Student handbook

Exams and assessments

Academic Appeals (Regulation XIV)

The following guidance is provided for students who wish to submit an academic appeal under Regulation XIV and should be read in conjunction with the Regulation itself. Further advice and assistance in relation to submitting an appeal is available from Loughborough Students Advice, based in the Students’ Union.

What should I do if I think there has been an administrative error in the recording or calculation of my marks?

You should discuss the matter with your School/Department in the first instance. This will not prejudice your right to submit an appeal later if you are dissatisfied with the response, and a further 10 working day period for appeal from the last relevant communication from your School/Department will apply.

What if my case goes beyond the question of an administrative error in the recording or calculation of my marks?

You will then need to consider whether to submit an appeal under Regulation XIV against the decision of the Programme or Review Board – see below.

On what grounds can I appeal?

An appeal can only be considered where one or more of the following circumstances apply:

  • There were mitigating circumstances (such as significant ill-health, or exceptional personal problems) affecting you of which the Programme Board or Review Board was not made aware when it took its decision (i.e. because you did not submit a Mitigating Circumstances claim).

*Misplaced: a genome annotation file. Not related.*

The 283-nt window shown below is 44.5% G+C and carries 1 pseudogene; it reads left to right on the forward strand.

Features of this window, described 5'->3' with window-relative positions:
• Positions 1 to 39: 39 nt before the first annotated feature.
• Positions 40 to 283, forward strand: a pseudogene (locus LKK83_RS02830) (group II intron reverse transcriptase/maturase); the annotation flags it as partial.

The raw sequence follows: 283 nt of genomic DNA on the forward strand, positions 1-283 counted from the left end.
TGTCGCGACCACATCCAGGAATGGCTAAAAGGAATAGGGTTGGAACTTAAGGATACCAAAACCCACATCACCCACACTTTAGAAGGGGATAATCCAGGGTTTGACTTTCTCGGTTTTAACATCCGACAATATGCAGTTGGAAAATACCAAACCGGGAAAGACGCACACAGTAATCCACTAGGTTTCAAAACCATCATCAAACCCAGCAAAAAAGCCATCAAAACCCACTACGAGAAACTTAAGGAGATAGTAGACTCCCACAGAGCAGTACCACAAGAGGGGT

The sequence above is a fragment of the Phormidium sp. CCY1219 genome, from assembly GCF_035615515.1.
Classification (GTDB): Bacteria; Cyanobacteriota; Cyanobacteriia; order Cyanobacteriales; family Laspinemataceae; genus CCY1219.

• There were procedural irregularities in the conduct of the assessment or of the Programme or Review Board. “Procedural irregularities” in this context is interpreted relatively widely, and can include any instance where the delivery of a module departs from the description in the module specification. Please note, however, that an appeal based on your performance being affected by a procedural irregularity is unlikely to be successful if the issue has already been brought to the attention of your School, and appropriate remedial action taken.
  • There is evidence of prejudice or bias against you on the part of one or more of the Examiners which was not available at the Programme or Review Board. “Evidence” in this context will need to amount to more than a feeling on your part that an examiner is prejudiced or biased against you and/or has assessed your work harshly.

Can I appeal on the basis that I think my work was deserving of a higher mark?

Appeals based on an assertion that your work was deserving of a higher mark will not be successful. This is because the assessment of all your work at the University is subject to the checks, and rigorous marking procedures outlined in section 12 of the University’s Academic Quality Procedures Handbook - these safeguards mean that you may not challenge the academic judgement of the examiners, or ask for coursework or examination scripts to be re-marked.

What if I didn’t tell my School/Department at the time about the mitigating circumstances, procedural irregularities, or prejudice/bias that affected me?